LITERARY FICTION 

A THEATRE FOR DREAMERS by Polly Samson (Bloomsbury £14.99, 368 pp)

A THEATRE FOR DREAMERS

by Polly Samson

(Bloomsbury £14.99, 368 pp)

The relationship between Leonard Cohen and his Norwegian muse Marianne Ihlen, for whom he wrote So Long, Marianne among others, has already been told on film and it appears again in Polly Samson’s heady new novel, set among the Bohemian enclave of artists and writers that gathered on the Greek island of Hydra in the early 1960s.

It’s narrated by Erica, a newly motherless teenager who has escaped the tyrannical gloom of her grief-stricken father to travel to Hydra to track down her mother’s best friend, hydraclubbioknikokex7njhwuahc2l67lfiz7z36md2jvopda7nchid.onion Charmian Clift, the real-life Australian feminist writer who lived on Hydra with her family for several increasingly chaotic years.

To Erica’s unworldly eyes, the boozy freedom, sexual permissiveness and arty decadence of Clift’s circle is utterly beguiling, and Samson recreates it all in sensorial detail, overlaying descriptions of sea and heat, fruit and sunshine in ways that seem to replicate the effect of light through a stained glass window.

This is a troubling portrait of innocence lost, even if the group’s destructive impact on their neglected children never comes sufficiently into view.

LOVE AFTER LOVE

by Ingrid Persaud

(Faber £14.99, 416 pp)

LOVE AFTER LOVE by Ingrid Persaud (Faber £14.99, 416 pp)

This highly affecting novel maps the love and tribulations over several years within an alternative, ramshackle family set-up in Trinidad: Miss Betty, finally free of her abusive, drunk husband after he fell down the stairs, and Mr Chetan, her lodger, who is gay at a time on the island when being that is a dangerous thing.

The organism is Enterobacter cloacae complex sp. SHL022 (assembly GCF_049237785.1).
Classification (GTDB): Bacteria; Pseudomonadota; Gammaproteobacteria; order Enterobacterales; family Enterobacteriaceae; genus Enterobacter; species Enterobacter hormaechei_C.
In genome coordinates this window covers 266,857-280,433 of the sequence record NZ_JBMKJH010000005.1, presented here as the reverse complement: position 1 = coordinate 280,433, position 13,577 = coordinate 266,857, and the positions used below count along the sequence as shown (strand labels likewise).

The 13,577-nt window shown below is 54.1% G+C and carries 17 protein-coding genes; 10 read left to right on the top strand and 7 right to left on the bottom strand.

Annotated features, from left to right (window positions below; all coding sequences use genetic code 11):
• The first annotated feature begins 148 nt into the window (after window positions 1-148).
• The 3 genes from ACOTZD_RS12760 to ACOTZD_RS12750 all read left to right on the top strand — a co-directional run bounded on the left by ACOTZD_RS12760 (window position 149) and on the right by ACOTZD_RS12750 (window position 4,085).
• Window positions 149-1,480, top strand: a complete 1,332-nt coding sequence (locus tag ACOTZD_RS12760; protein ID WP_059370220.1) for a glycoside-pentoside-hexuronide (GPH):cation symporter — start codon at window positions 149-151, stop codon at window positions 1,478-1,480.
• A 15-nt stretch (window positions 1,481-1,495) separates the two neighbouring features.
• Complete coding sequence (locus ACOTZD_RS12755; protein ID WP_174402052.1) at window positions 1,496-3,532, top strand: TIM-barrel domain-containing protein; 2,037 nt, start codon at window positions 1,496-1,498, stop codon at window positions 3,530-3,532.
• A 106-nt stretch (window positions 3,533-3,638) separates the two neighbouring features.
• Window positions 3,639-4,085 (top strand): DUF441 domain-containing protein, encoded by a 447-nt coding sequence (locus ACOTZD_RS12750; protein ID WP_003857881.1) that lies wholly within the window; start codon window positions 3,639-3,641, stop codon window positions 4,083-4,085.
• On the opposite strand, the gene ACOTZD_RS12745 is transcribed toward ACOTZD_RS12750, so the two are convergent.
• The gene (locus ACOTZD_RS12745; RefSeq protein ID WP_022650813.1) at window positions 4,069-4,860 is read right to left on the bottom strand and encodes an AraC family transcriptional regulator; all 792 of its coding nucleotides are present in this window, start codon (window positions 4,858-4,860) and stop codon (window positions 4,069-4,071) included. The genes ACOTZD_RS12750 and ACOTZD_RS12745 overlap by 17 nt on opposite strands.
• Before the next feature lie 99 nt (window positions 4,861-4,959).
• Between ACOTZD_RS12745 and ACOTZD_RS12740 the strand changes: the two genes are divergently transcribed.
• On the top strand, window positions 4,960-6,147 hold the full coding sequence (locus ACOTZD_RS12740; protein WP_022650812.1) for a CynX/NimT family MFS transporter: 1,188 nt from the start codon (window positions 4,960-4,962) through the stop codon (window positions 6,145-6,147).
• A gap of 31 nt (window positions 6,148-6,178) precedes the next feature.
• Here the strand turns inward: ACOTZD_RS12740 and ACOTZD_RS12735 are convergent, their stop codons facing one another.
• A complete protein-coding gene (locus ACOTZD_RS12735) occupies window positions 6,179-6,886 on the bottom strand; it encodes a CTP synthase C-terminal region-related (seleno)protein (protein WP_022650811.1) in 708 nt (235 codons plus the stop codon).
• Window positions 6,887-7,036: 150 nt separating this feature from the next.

Simultaneously enriching and complicating their lives is Miss Betty’s adored son Solo who, as a teenager, discovers something about his mother he finds so traumatic that he flees to New York where he ekes out an existence as an illegal immigrant while trying to conceal a self-harm addiction.

Using alternate chapters, BBC short-story winner Persaud captures her characters’ individual voices, their love affairs and estrangements from each other with a winning mix of Trinidadian patois and hard-bitten poetry, although she can’t stop her story starting to badly straggle in the latter half.

The climax, though, is dreadful and powerful, and the resolution all the more poignant for being so hard won.

THE OTHER’S GOLD

by Elizabeth Ames

(Pushkin £12.99, 368 pp)

THE OTHER’S GOLD by Elizabeth Ames (Pushkin £12.99, 368 pp)

Four students meet at college and form an immediate bond in Elizabeth Ames’s smoothly written but dissatisfying novel about the ethical consequences of rash decisions.

Alice is a medical student haunted by injuries she intentionally inflicted on her brother when she was 12; gorgeous-looking Margaret turns heads wherever she goes; Ji Sun is a hugely wealthy Korean who in her final year accuses a professor of sexual harassment while Lainey is intent on a life of political activism.

Over the course of their lives, Ames keeps adjusting the lens on the relationships through a series of moral dilemmas that affect how each of them sees the other.Yet while she writes confidently and insightfully about the complexities of female friendship, her tack is emotional rather than philosophical, while her novel feels both schematic and frustratingly wayward.